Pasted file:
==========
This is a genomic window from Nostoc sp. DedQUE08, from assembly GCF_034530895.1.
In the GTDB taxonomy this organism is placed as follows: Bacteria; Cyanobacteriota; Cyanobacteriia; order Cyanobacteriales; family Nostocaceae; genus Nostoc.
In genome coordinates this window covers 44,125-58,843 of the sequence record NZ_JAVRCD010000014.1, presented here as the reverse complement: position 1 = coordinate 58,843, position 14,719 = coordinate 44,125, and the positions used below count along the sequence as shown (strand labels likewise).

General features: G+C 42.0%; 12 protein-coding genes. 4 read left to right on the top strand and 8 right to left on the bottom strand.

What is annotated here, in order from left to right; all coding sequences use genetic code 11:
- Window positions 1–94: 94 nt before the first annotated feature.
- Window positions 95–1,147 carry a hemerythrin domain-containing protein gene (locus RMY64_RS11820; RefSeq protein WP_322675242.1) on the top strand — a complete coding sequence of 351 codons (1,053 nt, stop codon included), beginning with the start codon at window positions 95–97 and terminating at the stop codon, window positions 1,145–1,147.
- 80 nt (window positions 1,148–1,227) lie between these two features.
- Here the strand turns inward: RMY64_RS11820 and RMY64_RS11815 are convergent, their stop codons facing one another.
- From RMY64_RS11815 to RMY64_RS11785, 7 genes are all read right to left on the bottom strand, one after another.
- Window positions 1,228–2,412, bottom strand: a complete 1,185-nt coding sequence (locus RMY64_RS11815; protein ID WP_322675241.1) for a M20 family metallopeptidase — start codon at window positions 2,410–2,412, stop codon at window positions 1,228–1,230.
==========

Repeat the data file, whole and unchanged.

This is a genomic window from Nostoc sp. DedQUE08, from assembly GCF_034530895.1.
In the GTDB taxonomy this organism is placed as follows: Bacteria; Cyanobacteriota; Cyanobacteriia; order Cyanobacteriales; family Nostocaceae; genus Nostoc.
In genome coordinates this window covers 44,125-58,843 of the sequence record NZ_JAVRCD010000014.1, presented here as the reverse complement: position 1 = coordinate 58,843, position 14,719 = coordinate 44,125, and the positions used below count along the sequence as shown (strand labels likewise).

General features: G+C 42.0%; 12 protein-coding genes. 4 read left to right on the top strand and 8 right to left on the bottom strand.

What is annotated here, in order from left to right; all coding sequences use genetic code 11:
- Window positions 1–94: 94 nt before the first annotated feature.
- Window positions 95–1,147 carry a hemerythrin domain-containing protein gene (locus RMY64_RS11820; RefSeq protein WP_322675242.1) on the top strand — a complete coding sequence of 351 codons (1,053 nt, stop codon included), beginning with the start codon at window positions 95–97 and terminating at the stop codon, window positions 1,145–1,147.
- 80 nt (window positions 1,148–1,227) lie between these two features.
- Here the strand turns inward: RMY64_RS11820 and RMY64_RS11815 are convergent, their stop codons facing one another.
- From RMY64_RS11815 to RMY64_RS11785, 7 genes are all read right to left on the bottom strand, one after another.
- Window positions 1,228–2,412, bottom strand: a complete 1,185-nt coding sequence (locus RMY64_RS11815; protein ID WP_322675241.1) for a M20 family metallopeptidase — start codon at window positions 2,410–2,412, stop codon at window positions 1,228–1,230.